A: The pandemic’s been hell on our collective posture. These 3Ms can help: (1) Moving more; (2) Modifying your home office/school set-up; (3) Minding your mental health.
MOVE MORE. AND MORE OFTEN
Stretches targeting the neck, shoulders, and arms are awesome; as are aerobic activities (cites below). The most awesome exercises? Those that you’ll actually do. Health journalist Julia Belluz pithily sums up the related science: “just find a way to sweat – and don’t sweat the details.” (cite below). Frequency matters, too. New York-Presbyterian’s Dr. K. Daniel Riew suggests that we desk jockeys get up and walk around “at least every 15-30 minutes, even if it’s [only] for a minute.”
MODIFY YOUR SET-UP
Thumb-typing furiously on an iPhone while slouched on soft surfaces is a big no-no. [Editorial note: Oops. Guilty. Very guilty!]. A better set-up involves a good chair, a computer with an eye-level screen, and feet flat on the floor (or a footrest). The University of California Ergonomics Program has curated an A-MAZING treasure trove of tips and ideas for working and learning at home (cite below), including videos demonstrating best practices for laptop use (for both adults and kids!) and safe smartphone strategies.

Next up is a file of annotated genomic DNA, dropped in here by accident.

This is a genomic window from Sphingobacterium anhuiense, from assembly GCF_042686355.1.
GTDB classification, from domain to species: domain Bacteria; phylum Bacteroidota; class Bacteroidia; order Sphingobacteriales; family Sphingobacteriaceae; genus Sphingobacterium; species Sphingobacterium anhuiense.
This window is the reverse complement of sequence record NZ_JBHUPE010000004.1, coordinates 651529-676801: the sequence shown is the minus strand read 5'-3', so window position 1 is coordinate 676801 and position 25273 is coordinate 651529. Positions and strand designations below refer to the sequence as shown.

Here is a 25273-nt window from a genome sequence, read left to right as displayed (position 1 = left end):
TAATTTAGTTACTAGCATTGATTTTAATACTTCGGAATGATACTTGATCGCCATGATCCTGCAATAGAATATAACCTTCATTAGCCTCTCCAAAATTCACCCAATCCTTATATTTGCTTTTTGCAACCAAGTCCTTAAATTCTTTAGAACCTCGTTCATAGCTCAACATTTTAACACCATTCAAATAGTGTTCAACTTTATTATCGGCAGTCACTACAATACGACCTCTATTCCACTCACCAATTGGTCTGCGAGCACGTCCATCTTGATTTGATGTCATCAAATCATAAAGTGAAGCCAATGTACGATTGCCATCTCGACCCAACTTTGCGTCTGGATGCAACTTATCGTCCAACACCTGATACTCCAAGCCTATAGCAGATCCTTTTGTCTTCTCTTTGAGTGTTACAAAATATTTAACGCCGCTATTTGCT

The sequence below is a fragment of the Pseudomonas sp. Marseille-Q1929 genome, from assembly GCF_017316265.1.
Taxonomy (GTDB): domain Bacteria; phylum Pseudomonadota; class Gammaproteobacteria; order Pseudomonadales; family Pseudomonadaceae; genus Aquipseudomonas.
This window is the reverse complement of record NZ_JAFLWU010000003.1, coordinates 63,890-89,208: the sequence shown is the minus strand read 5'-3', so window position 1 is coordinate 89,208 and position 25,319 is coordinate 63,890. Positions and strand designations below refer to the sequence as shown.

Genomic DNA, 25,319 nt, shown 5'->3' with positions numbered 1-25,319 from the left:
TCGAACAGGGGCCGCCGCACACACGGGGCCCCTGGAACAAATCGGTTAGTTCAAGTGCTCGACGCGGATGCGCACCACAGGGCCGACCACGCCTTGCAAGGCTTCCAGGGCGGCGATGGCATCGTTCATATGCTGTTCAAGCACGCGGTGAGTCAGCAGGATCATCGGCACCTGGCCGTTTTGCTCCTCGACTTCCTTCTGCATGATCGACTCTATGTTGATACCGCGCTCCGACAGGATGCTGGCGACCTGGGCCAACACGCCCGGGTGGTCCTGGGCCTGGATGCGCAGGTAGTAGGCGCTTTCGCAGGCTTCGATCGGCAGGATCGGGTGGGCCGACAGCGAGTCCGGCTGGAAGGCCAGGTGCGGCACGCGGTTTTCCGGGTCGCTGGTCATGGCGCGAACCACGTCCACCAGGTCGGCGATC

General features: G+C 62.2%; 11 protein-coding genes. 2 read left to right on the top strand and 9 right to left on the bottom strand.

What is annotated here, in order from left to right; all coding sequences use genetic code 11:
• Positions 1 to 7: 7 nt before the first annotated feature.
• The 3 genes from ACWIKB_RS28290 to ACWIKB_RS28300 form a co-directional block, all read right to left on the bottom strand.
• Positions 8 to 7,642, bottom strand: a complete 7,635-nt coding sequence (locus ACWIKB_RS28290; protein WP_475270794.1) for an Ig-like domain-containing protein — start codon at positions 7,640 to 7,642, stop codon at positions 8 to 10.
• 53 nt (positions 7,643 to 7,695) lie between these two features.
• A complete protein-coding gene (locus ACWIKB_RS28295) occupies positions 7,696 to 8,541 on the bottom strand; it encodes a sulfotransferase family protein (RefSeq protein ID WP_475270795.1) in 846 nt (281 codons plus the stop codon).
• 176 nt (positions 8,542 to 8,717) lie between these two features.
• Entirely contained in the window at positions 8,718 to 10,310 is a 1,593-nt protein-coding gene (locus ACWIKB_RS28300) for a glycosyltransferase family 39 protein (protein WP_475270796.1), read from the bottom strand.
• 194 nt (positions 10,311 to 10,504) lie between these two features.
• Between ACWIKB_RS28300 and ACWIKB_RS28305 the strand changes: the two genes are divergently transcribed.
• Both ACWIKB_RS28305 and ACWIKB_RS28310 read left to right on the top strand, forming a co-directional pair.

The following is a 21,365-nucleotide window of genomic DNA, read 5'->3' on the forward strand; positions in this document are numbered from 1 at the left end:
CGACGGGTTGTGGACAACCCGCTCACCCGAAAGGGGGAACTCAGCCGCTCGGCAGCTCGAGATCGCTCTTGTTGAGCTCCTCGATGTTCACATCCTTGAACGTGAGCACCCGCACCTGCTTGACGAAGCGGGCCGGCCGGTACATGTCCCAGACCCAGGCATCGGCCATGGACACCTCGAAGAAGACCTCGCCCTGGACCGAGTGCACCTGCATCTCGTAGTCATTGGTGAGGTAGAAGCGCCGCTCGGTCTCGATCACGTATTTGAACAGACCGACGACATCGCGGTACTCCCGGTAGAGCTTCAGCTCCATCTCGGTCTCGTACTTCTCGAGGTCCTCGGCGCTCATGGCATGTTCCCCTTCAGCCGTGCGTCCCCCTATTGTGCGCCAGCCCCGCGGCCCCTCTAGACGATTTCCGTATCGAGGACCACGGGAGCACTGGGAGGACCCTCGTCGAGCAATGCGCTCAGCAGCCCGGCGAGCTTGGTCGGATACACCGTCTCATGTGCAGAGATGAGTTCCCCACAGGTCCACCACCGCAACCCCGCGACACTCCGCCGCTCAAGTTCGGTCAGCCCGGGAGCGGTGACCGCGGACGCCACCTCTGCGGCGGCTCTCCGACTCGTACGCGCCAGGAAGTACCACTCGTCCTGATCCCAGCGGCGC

“MIND” YOUR MENTAL HEALTH (apologies for the bad pun)
Gently check in with yourself about your mental health. Because here’s the thing about pain: Sometimes it has a purely “mechanical” cause, but sometimes it doesn’t. Mental health challenges can manifest in physical pain – on this the science is quite clear (cite below). The good news is that there are numerous evidence-based treatments targeting psychosocial pain triggers. The Agency for Healthcare Research and Quality has published a comprehensive systematic review of **all** of the related research….clocking in at over 600 pages! (We link to it and the one-page TL;DR below :)).
Bottom-line: Get up and move. Check your tech set-up. Check-in with yourself. And when in doubt, reach out to your primary care provider. Please don’t suffer alone.
Your Nerdy Girls
Stretch like a “starfish” to help alleviate tech neck
Aerobic activity also good (Dr. K. Daniel Riew): https://healthmatters.nyp.org/how-to-prevent-tech-neck/
AHRQ systematic review (Check out page ii for the TL;DR)